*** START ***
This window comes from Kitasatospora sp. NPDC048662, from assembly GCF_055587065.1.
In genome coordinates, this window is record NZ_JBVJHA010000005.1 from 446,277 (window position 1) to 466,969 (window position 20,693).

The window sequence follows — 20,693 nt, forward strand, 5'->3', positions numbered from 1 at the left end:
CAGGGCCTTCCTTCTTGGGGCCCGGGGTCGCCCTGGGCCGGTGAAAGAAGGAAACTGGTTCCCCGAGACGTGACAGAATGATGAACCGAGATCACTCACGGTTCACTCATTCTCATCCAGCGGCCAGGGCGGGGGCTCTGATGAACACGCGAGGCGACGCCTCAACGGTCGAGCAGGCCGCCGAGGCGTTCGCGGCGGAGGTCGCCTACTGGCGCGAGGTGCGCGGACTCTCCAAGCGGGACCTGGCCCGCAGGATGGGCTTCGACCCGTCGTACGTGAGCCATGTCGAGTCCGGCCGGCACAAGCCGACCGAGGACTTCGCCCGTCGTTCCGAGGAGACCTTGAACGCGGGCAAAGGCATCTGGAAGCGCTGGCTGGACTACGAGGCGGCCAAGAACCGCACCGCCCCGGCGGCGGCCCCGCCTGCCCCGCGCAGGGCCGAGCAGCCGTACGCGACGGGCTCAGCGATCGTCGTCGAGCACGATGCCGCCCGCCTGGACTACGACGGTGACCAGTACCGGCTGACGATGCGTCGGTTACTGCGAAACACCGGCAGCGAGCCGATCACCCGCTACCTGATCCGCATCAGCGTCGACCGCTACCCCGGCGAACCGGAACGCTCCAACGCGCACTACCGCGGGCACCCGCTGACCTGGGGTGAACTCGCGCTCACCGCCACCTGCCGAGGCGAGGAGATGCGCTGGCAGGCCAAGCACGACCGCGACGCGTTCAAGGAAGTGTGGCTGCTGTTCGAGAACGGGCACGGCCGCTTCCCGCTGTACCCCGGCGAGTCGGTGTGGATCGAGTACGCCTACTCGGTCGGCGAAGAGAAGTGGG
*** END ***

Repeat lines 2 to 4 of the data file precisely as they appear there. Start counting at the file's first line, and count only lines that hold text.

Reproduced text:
In genome coordinates, this window is record NZ_JBVJHA010000005.1 from 446,277 (window position 1) to 466,969 (window position 20,693).

The window sequence follows — 20,693 nt, forward strand, 5'->3', positions numbered from 1 at the left end:
CAGGGCCTTCCTTCTTGGGGCCCGGGGTCGCCCTGGGCCGGTGAAAGAAGGAAACTGGTTCCCCGAGACGTGACAGAATGATGAACCGAGATCACTCACGGTTCACTCATTCTCATCCAGCGGCCAGGGCGGGGGCTCTGATGAACACGCGAGGCGACGCCTCAACGGTCGAGCAGGCCGCCGAGGCGTTCGCGGCGGAGGTCGCCTACTGGCGCGAGGTGCGCGGACTCTCCAAGCGGGACCTGGCCCGCAGGATGGGCTTCGACCCGTCGTACGTGAGCCATGTCGAGTCCGGCCGGCACAAGCCGACCGAGGACTTCGCCCGTCGTTCCGAGGAGACCTTGAACGCGGGCAAAGGCATCTGGAAGCGCTGGCTGGACTACGAGGCGGCCAAGAACCGCACCGCCCCGGCGGCGGCCCCGCCTGCCCCGCGCAGGGCCGAGCAGCCGTACGCGACGGGCTCAGCGATCGTCGTCGAGCACGATGCCGCCCGCCTGGACTACGACGGTGACCAGTACCGGCTGACGATGCGTCGGTTACTGCGAAACACCGGCAGCGAGCCGATCACCCGCTACCTGATCCGCATCAGCGTCGACCGCTACCCCGGCGAACCGGAACGCTCCAACGCGCACTACCGCGGGCACCCGCTGACCTGGGGTGAACTCGCGCTCACCGCCACCTGCCGAGGCGAGGAGATGCGCTGGCAGGCCAAGCACGACCGCGACGCGTTCAAGGAAGTGTGGCTGCTGTTCGAGAACGGGCACGGCCGCTTCCCGCTGTACCCCGGCGAGTCGGTGTGGATCGAGTACGCCTACTCGGTCGGCGAAGAGAAGTGGG